For example, if I did something wrong, granma would call mom, and I could clearly hear her saying, “Y ahora que disparate hizo?” And now, what stupidiy/foolish thing did he do? hehehe

Tu primito, si te quiere: Primito is the diminutive for primo, cousin. The straight forward translation is, “your little cousin, if he wants you.”

However, in the context of the song, primito has a connotation similar to saying, “your so called cousin.”

Diminutives in spanish serve many different purposes. Earlier we saw mamacita which means a good looking girl.

A primito can either be a small cousin of yours, or in the case of the song, somebody who supposedly is your cousin, but obviously is the lover of the girl.

Que te exprima: Exprimir means to squeeze, to wring, and even to exploit.

In the song, it has more of a sexual meaning, obviously.

For now, those are all the words which I thought required a bit more of an explanation in the video. If there are any questions, let me know.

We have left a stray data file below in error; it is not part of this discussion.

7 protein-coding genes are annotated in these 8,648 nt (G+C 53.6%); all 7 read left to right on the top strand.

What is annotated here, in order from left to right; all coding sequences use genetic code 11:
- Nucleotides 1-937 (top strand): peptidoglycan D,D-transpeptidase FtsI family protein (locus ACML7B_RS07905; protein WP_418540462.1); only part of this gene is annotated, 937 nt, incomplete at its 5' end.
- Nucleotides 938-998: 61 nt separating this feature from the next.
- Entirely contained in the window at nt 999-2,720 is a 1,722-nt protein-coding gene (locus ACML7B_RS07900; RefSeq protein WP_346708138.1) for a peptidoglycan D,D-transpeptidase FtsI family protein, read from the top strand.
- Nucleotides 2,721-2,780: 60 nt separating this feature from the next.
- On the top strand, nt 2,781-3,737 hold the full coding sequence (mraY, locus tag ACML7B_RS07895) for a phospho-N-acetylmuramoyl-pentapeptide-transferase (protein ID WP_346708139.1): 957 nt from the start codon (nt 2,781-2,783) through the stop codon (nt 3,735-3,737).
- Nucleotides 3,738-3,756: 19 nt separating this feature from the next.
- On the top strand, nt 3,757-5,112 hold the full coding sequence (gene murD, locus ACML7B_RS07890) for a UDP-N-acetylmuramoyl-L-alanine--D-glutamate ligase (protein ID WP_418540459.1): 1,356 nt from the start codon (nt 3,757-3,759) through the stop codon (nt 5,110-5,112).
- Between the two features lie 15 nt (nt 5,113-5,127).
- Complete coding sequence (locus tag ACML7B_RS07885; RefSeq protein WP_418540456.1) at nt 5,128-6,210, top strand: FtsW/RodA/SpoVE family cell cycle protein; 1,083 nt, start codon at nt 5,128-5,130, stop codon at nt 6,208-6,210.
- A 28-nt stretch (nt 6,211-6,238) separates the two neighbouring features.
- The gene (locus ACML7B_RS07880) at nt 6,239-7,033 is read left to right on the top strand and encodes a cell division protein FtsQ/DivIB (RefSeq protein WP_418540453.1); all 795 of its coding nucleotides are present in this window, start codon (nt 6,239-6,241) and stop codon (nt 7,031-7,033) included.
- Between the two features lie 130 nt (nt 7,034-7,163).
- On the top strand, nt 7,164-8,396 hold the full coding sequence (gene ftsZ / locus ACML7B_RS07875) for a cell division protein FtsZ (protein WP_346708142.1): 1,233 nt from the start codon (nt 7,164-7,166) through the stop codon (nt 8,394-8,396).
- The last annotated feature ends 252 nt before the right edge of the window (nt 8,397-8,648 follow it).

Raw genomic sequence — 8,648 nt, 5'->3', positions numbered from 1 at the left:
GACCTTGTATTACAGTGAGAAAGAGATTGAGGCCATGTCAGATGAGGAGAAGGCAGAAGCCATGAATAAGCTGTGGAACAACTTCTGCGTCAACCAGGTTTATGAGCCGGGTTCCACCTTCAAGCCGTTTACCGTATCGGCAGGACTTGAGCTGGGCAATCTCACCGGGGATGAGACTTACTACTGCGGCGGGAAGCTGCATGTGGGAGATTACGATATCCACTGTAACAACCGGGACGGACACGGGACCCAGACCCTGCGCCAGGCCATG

Now, here is the video:


2 Responses to Practice Spanish With Music Videos, El Santo Cachón

  • Laura Suarez Henderson says:

    This is an awesome article! My (American) husband and I (Colombian) enjoy this song and your interpretations very much indeed. Just one comment: I’ve always taken “moliendo caña” as making out. 🙂

    • jose says:

      hah! Yes, when I asked my colombian friends what the phrase actually meant, there was disagreement; some said, making out, couple of others said having sex; so then I asked other latin americans and many said, of course, having sex, after all, le están poniendo los cachos, no? But I’ll add that to the post! 😀